Objectives, Benefits and Values: A Way Out of Restrictive Negotiations

One way to escape the clutches of a restrictive negotiations process is to move from the usual debate, clash and discussion of position papers and “non-negotiables” to an exploration of expected benefits and values – Why do you want this? What benefit or value do you think you will derive or acquire if we do exactly what you want? Perhaps there are other ways and means to achieve the same results?

Edward De Bono, creator of Lateral Thinking, differentiates between objective, benefits and values.

 An objective is something that you set out to achieve. It is something towards which you aim your efforts. An objective can be defined. You take steps towards your objective. You make action decisions depending on whether the action is going to advance you to your objective.

A benefit, on the other hand, is something that flows from the achieved objective, A benefit is something that affects you in a beneficial way. The benefit is a benefit because it delivers a value. The reason you aim for an objective is that you believe it will deliver the benefits once you get there.

A value is what is delivered by a benefit. A value is a way of looking at something. One man isolated in a hut on a deserted island may value the peace and the natural environment. Another man might hate boredom. One may welcome the organized routine and predictability of army life. Another man may find it oppressive and restricting. Value, like beauty, is in the eye of the beholder.

Embedded in the stated objectives and position papers are the not-so-obvious benefits and values. The parties need to articulate and explain them in the open so that there can be no misunderstanding. To do this, the parties need to shift their minds from the paradigm of friend or enemy, aggressor or aggrieved or oppressor or oppressed and try to look at each other as a persons of good will, who seek the nothing but the good for themselves and their people, have clear interests and wanting certain benefits. This kind of mind shift has begun with the high level meeting of President Aquino and MILF Chairman Murad and now needs to be continued at the level of the negotiating panels and even on the ground.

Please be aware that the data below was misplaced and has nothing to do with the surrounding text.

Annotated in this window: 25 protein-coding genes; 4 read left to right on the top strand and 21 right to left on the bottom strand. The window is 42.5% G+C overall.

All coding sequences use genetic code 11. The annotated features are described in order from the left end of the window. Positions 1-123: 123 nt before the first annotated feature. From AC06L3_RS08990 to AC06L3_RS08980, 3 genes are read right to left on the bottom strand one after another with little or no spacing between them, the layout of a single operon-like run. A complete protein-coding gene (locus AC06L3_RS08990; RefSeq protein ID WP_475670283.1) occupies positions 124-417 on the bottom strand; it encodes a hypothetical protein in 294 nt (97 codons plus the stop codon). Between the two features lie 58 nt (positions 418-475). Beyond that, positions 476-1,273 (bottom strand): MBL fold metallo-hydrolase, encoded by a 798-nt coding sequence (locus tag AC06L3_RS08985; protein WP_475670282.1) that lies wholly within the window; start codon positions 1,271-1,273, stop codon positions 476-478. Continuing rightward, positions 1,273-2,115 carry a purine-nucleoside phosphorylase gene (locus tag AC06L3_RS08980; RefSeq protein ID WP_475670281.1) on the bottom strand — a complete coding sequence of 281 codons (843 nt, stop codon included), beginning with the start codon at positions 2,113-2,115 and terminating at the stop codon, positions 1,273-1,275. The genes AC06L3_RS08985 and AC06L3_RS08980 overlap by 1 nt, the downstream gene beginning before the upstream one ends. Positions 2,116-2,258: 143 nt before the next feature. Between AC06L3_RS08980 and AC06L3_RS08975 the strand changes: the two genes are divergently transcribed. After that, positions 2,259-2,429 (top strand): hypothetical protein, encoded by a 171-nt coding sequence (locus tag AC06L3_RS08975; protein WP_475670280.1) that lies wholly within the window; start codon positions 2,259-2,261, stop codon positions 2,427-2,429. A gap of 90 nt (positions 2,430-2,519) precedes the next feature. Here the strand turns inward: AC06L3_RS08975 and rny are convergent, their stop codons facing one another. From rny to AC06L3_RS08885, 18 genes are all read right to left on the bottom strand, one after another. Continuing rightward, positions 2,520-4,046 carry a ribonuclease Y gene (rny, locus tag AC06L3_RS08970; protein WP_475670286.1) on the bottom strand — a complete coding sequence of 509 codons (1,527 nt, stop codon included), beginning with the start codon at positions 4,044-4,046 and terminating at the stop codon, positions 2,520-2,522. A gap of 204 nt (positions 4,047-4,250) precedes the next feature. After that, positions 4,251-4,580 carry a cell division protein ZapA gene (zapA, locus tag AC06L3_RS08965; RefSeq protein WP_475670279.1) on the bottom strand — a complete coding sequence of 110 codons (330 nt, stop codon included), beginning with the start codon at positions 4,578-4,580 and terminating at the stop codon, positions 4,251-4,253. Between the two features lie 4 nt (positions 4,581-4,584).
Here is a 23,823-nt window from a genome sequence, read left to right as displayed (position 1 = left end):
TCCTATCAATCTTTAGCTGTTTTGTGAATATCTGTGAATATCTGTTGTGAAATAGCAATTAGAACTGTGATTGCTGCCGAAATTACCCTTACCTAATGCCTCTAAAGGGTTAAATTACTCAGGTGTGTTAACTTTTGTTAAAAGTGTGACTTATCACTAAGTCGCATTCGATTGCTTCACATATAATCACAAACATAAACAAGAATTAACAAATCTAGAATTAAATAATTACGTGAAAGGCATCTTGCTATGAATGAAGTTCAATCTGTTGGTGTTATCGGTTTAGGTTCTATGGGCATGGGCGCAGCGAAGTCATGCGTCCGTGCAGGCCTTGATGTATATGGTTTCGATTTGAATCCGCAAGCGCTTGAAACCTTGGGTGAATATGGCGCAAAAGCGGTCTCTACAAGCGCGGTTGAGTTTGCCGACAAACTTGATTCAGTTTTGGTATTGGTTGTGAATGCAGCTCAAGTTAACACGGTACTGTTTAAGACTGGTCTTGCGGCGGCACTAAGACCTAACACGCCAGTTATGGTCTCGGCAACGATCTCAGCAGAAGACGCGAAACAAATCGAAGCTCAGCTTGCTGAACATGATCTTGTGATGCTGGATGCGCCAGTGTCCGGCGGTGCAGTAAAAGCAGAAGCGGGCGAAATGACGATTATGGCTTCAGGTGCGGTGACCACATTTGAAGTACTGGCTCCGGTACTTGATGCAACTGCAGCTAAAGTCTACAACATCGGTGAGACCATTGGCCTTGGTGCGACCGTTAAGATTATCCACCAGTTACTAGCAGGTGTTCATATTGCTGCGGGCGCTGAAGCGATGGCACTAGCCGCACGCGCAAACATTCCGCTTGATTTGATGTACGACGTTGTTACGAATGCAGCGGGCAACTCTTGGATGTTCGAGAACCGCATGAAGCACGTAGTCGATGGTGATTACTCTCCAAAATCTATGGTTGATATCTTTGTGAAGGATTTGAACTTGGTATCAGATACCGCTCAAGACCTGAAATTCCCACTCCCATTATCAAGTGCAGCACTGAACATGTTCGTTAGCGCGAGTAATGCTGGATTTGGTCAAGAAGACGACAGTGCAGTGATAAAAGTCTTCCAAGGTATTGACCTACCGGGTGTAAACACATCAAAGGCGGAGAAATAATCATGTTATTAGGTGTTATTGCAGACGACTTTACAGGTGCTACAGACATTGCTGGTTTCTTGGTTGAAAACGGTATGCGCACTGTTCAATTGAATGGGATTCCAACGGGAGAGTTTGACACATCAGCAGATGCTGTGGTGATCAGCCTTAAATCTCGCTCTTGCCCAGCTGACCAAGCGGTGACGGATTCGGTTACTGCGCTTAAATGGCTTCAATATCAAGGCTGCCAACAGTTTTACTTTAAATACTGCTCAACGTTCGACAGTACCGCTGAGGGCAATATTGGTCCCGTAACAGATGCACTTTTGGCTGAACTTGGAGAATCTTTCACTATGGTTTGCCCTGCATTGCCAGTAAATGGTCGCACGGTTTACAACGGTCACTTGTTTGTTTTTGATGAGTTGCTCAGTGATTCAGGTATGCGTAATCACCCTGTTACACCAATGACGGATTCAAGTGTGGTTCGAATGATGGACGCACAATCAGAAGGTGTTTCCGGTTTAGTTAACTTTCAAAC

Of course, every party to a conflict would insist that the only way for them to secure the benefits and values they desire is through the achievement of their stated objectives as outlined in their position paper, otherwise they would appear inconsistent. Is it really the only way? Well, they  could be right in the end that it is the only way but until a real and honest exploration of alternatives and possibilities is made, we will never find out.

While conflicting parties may have differing views of the situation or problem, want different things and have different values, it does not mean that they cannot find a solution that benefits all or at least while it benefits one does not harm the other.  The attainment of a certain objective by one need not be to the detriment of the other. It is not always a zero-sum game where the benefit of one leads to the disbenefit of another. If we design a solution that takes into account all the benefits and values that the parties desire while at the same time making sure that no party is harmed, then that solution might work. This the Plan Red or Magenta that I was talking about.

The suggestion then is to shift focus of the peace talks from a discussion of position papers to an exploration of benefits, values and alternatives, possibilities and choices to attain those benefits and values. Who knows? A thousand flowers of options, alternatives and new ideas may bloom.

It is expected of course for a party to the conflict to be wary and suspicious of a suggestion to explore benefits and values first before looking at position papers as it might be another ploy by the other to weaken one’s position or misdirect the Talks. It may also send a wrong signal to combatants on the ground that their negotiators are not anymore steadfast or worse, have abandoned the cause. These are real implications and dangers which the parties need to address.

Can the parties do this – exploration of benefits and values – by themselves, without the aid of a facilitator. I think they cannot. The parties need a facilitator for this. The role however of the facilitator must now be an active one. The parties cannot limit the facilitator’s role to providing a communication line to each other. The facilitator now must think together with the parties. He must challenge and expand the thinking of the parties.

In the context of the GPH-MILF talks, the International Contact Group composed of UK, Japan, Turkey, The Asia Foundation, Conciliation Resources, Muhammadiyah and Centre for Humanitarian Dialogue can also host similar exploration conversations on benefits and values on the ground and among non-negotiators but key influencers and stakeholders and feed the results to the so-called Track 1 negotiations. xxx

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Author: Bong Montesa

I teach children how to think. I am engage in the work of ending armed conflicts and bring about a just, inclusive and sustainable peace in the Philippines and in the world.

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